Rabbit Food & Other Weird Stories


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Rabbit Food

  I don’t think Annie will ever forgive me for cheating. She’s unpacking in our room upstairs while I try to eavesdrop from the patio. Neither of us said a word as we drove here, but she put on her biggest smile when the movers turned up to unload what little furniture we decided to bring. She’s been flirting all morning and I can hear her talking excitedly to one of the boys she’s taken an interest in. Undoubtedly she’s coerced him inside with a plea to help lift something. Can’t hear a word they’re saying, so I start admiring the size of our new backyard. The grass is a lifeless brown divided by patches of bone-dry earth. Two large gum trees at either corner of the yard provide shade yet the heat of the sun bearing down is still enough to fry anything green to a crisp. Wire fence secludes our patch of land from the rest of the bush and I assume the metal must get dangerously hot on days like today. I make note not to touch it. Squinting, I notice the remnants of an old vegetable patch between the trees and I remember Annie’s complaint about being unable to find the organic food she’s used to eating. She’s always on some kind of bullshit fad diet. She stopped eating gluten for three days a few years back until I asked her to prove she could explain what gluten was. Livid, she ordered a pizza, told me to fuck off, and refused to speak to me for the rest of the night. It seems impossible to grow anything out here but I’m gonna give it a try. I’ll get started first thing tomorrow. I think she’ll make me sleep downstairs tonight.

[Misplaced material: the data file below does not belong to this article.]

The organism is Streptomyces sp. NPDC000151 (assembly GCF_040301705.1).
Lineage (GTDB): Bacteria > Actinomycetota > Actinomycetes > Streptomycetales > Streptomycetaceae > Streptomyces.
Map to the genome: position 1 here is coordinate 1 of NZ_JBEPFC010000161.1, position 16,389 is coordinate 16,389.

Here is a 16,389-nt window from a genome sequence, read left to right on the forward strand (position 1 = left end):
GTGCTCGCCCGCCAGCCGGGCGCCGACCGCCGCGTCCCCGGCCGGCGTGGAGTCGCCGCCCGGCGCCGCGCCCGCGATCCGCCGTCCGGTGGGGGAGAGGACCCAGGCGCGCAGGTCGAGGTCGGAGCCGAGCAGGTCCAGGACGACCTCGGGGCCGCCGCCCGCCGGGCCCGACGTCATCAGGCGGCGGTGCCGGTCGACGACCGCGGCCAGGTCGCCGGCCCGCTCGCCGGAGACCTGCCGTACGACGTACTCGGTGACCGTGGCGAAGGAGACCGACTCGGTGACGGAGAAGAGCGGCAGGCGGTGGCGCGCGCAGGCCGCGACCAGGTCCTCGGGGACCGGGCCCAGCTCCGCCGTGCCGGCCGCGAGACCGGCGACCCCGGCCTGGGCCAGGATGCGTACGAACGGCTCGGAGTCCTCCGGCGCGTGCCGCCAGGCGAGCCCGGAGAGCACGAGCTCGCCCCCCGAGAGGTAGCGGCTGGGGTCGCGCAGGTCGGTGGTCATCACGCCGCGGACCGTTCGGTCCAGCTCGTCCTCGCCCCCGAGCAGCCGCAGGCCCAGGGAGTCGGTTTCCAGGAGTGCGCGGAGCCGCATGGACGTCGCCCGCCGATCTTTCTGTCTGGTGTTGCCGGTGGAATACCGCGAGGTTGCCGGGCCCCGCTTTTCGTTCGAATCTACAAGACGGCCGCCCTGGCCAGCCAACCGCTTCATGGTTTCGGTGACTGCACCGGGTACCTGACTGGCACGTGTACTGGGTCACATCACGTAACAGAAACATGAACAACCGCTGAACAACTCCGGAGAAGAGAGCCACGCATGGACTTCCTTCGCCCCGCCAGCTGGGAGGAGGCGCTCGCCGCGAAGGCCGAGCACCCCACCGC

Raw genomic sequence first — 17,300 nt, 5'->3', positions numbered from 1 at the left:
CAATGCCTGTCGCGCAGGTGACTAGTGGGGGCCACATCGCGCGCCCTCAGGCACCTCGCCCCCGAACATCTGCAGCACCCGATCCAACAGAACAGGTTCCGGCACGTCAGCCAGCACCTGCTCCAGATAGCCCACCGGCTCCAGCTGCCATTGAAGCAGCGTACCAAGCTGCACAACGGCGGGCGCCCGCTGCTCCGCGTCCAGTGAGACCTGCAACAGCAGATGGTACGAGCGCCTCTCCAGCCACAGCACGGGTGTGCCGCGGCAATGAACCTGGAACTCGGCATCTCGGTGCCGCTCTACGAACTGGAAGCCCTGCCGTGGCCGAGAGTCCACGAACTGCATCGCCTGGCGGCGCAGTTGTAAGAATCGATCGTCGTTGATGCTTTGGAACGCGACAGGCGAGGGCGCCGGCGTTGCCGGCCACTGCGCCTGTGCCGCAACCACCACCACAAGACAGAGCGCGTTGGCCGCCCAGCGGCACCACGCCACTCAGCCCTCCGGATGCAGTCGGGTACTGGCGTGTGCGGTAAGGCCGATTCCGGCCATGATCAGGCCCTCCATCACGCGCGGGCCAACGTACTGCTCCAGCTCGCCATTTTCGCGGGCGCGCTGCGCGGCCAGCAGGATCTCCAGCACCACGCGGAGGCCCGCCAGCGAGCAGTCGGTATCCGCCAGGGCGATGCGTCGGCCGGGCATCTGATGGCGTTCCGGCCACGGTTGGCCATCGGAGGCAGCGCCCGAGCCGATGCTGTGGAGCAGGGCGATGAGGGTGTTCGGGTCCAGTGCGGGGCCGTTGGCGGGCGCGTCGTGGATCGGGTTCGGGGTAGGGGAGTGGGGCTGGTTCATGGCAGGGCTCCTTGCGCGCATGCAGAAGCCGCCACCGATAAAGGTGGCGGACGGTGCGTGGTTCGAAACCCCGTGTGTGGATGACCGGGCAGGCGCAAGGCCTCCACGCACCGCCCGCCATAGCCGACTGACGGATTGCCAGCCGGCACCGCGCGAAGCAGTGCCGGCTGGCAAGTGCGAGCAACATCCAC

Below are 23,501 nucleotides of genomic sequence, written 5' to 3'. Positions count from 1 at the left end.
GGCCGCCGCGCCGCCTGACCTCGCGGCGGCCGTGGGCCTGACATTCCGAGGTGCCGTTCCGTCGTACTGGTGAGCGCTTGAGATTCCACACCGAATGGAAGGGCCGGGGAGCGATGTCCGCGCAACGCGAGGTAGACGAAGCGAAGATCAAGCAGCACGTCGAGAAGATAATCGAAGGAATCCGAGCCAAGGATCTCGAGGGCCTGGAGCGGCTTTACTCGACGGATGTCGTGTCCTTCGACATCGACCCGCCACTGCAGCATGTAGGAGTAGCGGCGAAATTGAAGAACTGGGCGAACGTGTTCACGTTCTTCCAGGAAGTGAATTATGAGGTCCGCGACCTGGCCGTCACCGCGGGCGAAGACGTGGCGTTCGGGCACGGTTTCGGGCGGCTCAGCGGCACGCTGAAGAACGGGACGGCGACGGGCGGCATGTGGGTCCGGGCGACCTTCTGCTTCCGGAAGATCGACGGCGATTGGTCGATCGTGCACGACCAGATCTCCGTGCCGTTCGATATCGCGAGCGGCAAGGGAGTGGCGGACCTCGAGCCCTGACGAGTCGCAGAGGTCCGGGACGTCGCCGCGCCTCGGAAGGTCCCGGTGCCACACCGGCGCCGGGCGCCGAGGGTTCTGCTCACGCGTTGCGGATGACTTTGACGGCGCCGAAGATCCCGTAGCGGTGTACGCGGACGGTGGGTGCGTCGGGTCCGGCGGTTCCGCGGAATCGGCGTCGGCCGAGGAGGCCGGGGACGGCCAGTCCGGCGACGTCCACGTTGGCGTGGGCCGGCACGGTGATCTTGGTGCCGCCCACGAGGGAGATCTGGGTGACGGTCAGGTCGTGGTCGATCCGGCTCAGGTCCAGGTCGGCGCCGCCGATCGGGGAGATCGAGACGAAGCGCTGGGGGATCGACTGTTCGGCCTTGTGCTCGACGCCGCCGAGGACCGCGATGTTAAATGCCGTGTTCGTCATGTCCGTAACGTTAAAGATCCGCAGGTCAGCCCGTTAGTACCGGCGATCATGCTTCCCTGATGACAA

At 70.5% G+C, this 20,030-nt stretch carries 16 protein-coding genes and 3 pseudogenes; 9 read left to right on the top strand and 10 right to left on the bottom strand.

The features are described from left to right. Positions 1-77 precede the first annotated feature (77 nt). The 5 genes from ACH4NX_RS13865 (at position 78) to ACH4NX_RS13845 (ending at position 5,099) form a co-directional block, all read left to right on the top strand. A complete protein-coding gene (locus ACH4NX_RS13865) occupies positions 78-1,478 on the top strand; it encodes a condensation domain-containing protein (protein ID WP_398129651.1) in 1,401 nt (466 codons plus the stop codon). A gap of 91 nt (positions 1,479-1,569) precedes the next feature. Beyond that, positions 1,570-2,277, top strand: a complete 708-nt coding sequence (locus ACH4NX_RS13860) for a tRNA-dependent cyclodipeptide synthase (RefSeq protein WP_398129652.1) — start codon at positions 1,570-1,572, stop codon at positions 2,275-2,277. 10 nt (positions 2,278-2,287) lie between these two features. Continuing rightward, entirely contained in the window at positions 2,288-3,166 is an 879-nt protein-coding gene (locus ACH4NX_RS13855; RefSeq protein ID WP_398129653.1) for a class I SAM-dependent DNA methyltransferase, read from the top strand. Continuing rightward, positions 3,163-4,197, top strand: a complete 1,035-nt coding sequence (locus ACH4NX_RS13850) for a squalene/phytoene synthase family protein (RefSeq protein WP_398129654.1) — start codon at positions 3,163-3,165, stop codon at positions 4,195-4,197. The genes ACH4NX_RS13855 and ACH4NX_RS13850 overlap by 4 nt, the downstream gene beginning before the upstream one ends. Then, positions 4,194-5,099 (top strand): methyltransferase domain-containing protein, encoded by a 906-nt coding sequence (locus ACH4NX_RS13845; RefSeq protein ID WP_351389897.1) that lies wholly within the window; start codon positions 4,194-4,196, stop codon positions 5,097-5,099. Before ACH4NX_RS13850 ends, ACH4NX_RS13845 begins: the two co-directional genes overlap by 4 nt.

The next morning we chat in a detached way over breakfast and I convince her to let me start a garden with the promise of cheap organic food.
“Anything that gets you out of the house”, she says.
  “I’ll grow you anything you want my love.”
    “Grow from love.”  
She mimics our marriage councilor as she raises her coffee to her lips. I finish breakfast and head outside determined to impress her.
  Who knew it was so bloody difficult to start a garden? Including the book, and shovel, everything has cost more than a week’s worth of groceries. The book tells me I need five complex layers of different animal dung as well as straw to sit on top. The only problem is a gust of wind is blowing the smell into the house and now Annie thinks everything reeks of shit.
“Smells like our marriage.”
That’s the last thing she says to me as she locks all the doors and windows. I can’t tell if her tears are from the smell or if she’s actually upset. If I'm let back in I’ll be sleeping downstairs again.